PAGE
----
25. 25. Giovanni Birindelli Protectionism: Economics, Philosophy and (Individual) Way Out of It - Milan University, 12/15.5.2017 Giovanni Birindelli The following SD analysis will show that: 1. depending on the elasticity of D & S, a tariff (subsidy) affects all parties participating in the exchange (e.g. consumer/producer); 2. its direct effect on the consumer and on the producer is exactly the same whether the tariff is applied to one or the other. The following graphical analysis will not show the full damage of protectionist measures, in particular its indirect effects (both sort term and long term). These will be briefly discussed later. 25 a) Intro. b) Tax on Producer. c) Tax on Consumer. d) Subsidy on Producer. e) Subsidy on Consumer. f) Tariff+Subsidy. g) Conclusion 0. Intro. 1. Economics. 2. Protectionism (narrow sense). 3. Protectionism (broad sense). 4. The Root-Cause. 5. (Individual) Way Out. 6. Discussion.
  26. 26. Giovanni Birindelli Protectionism: Economics, Philosophy and (Individual) Way Out of It - Milan University, 12/15.5.2017 Quantity T P QQtp a Ptp S Ptp-T T b Price 1. Supply shifts up by T 2. In new eq. (b), • Consumers pay Ptp (>P) and purchase Qtp (<Q); • Producers receive Ptp-T (<P) and sell Qtp (<Q); c D Giovanni Birindelli Tax on producer Symbols: D: Demand under free trade S: Supply under free trade Stp: Supply after tax on producer T: Tax per unit (€) Q: Quantity sold under free trade Qtp: Quantity sold after tax on producer P: Price under free trade (€) Ptp: Price after tax on producer (€) Ptp-T: €/unit received by producer after tax Stp a) Intro. b) Tax on Producer. c) Tax on Consumer. d) Subsidy on Producer. e) Subsidy on Consumer. f) Tariff+Subsidy. g) Conclusion 26 0. Intro. 1. Economics. 2. Protectionism (narrow sense). 3. Protectionism (broad sense). 4. The Root-Cause. 5. (Individual) Way Out. 6. Discussion.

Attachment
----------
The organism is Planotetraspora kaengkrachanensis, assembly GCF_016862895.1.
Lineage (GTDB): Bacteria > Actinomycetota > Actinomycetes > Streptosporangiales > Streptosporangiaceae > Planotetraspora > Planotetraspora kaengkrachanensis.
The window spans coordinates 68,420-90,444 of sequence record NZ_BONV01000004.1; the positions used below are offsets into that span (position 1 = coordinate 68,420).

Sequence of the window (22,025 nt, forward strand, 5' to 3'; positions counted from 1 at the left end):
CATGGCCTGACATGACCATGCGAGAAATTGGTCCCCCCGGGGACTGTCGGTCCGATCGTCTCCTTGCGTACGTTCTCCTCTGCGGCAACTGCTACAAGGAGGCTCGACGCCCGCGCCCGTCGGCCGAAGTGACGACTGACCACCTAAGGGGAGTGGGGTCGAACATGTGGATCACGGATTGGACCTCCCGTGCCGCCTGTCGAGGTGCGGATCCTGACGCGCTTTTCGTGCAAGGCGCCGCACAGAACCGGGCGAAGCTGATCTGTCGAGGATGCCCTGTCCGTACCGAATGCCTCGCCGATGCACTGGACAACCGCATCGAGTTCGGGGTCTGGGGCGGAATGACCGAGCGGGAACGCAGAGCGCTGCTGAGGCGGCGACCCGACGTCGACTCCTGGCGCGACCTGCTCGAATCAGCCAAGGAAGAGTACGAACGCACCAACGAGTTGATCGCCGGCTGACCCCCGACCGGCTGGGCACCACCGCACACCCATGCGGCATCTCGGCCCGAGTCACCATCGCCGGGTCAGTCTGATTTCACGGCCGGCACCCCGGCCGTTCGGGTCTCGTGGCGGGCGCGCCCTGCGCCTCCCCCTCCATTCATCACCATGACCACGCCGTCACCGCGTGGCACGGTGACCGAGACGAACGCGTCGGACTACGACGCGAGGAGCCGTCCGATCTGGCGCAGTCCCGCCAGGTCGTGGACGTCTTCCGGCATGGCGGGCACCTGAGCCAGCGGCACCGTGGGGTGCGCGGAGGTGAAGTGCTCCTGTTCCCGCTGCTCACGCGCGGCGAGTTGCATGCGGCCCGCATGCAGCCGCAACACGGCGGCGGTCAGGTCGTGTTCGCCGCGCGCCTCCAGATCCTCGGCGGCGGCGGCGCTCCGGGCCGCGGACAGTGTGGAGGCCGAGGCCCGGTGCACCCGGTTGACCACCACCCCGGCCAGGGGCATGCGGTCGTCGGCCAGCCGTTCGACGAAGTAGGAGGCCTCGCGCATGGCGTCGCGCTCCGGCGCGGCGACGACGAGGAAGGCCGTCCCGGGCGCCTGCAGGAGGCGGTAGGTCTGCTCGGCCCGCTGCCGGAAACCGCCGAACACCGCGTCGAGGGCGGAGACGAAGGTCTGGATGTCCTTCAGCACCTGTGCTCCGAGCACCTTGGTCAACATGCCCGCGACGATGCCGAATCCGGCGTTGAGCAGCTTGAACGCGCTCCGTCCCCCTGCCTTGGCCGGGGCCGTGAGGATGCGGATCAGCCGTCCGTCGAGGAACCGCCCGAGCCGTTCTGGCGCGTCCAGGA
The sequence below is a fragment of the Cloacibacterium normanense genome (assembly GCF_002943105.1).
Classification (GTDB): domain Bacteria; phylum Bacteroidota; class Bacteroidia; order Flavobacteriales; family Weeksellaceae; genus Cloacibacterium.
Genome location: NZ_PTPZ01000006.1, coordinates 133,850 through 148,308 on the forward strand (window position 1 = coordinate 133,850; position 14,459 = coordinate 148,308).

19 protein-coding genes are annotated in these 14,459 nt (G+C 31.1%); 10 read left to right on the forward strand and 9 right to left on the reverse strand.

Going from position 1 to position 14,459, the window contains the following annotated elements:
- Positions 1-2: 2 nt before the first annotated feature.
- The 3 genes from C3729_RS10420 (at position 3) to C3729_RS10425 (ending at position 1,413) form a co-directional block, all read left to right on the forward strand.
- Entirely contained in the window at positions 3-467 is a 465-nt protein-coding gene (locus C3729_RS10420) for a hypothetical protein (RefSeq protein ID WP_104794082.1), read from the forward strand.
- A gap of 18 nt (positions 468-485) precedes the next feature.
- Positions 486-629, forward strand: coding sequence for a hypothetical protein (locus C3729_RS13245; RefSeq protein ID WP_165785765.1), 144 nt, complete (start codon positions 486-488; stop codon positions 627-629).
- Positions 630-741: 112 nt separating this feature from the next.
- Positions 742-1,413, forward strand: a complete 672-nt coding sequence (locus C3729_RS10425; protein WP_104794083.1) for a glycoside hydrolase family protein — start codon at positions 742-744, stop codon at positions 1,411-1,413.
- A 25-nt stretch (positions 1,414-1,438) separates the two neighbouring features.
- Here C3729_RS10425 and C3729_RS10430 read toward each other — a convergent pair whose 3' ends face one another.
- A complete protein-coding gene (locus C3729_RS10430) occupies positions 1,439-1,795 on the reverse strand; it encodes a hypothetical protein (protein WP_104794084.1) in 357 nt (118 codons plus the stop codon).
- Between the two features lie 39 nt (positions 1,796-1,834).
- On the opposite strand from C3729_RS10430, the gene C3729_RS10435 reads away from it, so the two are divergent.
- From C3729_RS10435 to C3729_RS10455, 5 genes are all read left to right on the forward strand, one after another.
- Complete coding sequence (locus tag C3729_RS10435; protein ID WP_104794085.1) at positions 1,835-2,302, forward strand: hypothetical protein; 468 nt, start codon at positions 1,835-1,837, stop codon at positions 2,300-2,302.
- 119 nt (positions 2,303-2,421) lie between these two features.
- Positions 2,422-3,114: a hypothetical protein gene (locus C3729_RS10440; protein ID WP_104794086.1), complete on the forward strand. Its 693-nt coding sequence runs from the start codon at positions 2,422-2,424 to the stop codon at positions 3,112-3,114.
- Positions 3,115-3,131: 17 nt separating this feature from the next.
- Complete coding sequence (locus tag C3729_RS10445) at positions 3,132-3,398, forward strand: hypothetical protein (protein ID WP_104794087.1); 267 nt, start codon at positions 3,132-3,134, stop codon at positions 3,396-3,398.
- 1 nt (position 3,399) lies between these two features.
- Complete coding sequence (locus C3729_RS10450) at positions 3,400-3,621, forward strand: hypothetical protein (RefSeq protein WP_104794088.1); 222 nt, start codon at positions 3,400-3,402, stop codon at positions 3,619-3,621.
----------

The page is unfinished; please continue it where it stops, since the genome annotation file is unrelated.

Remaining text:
27. 27. Giovanni Birindelli Protectionism: Economics, Philosophy and (Individual) Way Out of It - Milan University, 12/15.5.2017 T Qtp a Ptp S Ptp-T T b Price • Yellow shape (P;Ptp;b;a): loss of value to the consumer. • Green shape (Ptp-T;P;a;c): loss of value to the producer. c D Giovanni Birindelli Tax on producer: loss of value to the exchanging parties Stp 27 Quantity P Q a) Intro. b) Tax on Producer. c) Tax on Consumer. d) Subsidy on Producer. e) Subsidy on Consumer. f) Tariff+Subsidy. g) Conclusion 0. Intro. 1. Economics. 2. Protectionism (narrow sense). 3. Protectionism (broad sense). 4. The Root-Cause. 5. (Individual) Way Out. 6. Discussion.